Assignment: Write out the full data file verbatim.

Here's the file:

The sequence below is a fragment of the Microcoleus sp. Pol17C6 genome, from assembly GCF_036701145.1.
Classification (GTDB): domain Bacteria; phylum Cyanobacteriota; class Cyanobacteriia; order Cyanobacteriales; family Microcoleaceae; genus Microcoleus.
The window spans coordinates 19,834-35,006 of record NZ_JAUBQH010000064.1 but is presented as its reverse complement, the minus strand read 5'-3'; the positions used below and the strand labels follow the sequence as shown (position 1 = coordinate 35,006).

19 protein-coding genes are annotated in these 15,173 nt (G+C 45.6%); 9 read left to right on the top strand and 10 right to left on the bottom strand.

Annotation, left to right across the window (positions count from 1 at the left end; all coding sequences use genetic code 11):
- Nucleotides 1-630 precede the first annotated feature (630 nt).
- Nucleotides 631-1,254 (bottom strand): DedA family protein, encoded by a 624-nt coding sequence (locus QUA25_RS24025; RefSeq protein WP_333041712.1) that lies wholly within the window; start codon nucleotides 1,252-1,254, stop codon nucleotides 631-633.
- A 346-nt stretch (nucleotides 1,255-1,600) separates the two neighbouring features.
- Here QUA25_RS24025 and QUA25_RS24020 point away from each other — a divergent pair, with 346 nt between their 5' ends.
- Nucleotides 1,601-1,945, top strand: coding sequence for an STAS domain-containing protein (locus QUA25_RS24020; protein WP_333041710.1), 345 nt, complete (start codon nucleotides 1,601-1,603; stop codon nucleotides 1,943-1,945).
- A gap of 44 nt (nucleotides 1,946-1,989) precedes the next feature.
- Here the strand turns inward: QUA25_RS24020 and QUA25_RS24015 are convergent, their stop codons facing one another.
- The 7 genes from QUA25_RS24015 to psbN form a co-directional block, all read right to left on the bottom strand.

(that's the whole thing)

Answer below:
The sequence below is a fragment of the Microcoleus sp. Pol17C6 genome, from assembly GCF_036701145.1.
Classification (GTDB): domain Bacteria; phylum Cyanobacteriota; class Cyanobacteriia; order Cyanobacteriales; family Microcoleaceae; genus Microcoleus.
The window spans coordinates 19,834-35,006 of record NZ_JAUBQH010000064.1 but is presented as its reverse complement, the minus strand read 5'-3'; the positions used below and the strand labels follow the sequence as shown (position 1 = coordinate 35,006).

19 protein-coding genes are annotated in these 15,173 nt (G+C 45.6%); 9 read left to right on the top strand and 10 right to left on the bottom strand.

Annotation, left to right across the window (positions count from 1 at the left end; all coding sequences use genetic code 11):
- Nucleotides 1-630 precede the first annotated feature (630 nt).
- Nucleotides 631-1,254 (bottom strand): DedA family protein, encoded by a 624-nt coding sequence (locus QUA25_RS24025; RefSeq protein WP_333041712.1) that lies wholly within the window; start codon nucleotides 1,252-1,254, stop codon nucleotides 631-633.
- A 346-nt stretch (nucleotides 1,255-1,600) separates the two neighbouring features.
- Here QUA25_RS24025 and QUA25_RS24020 point away from each other — a divergent pair, with 346 nt between their 5' ends.
- Nucleotides 1,601-1,945, top strand: coding sequence for an STAS domain-containing protein (locus QUA25_RS24020; protein WP_333041710.1), 345 nt, complete (start codon nucleotides 1,601-1,603; stop codon nucleotides 1,943-1,945).
- A gap of 44 nt (nucleotides 1,946-1,989) precedes the next feature.
- Here the strand turns inward: QUA25_RS24020 and QUA25_RS24015 are convergent, their stop codons facing one another.
- The 7 genes from QUA25_RS24015 to psbN form a co-directional block, all read right to left on the bottom strand.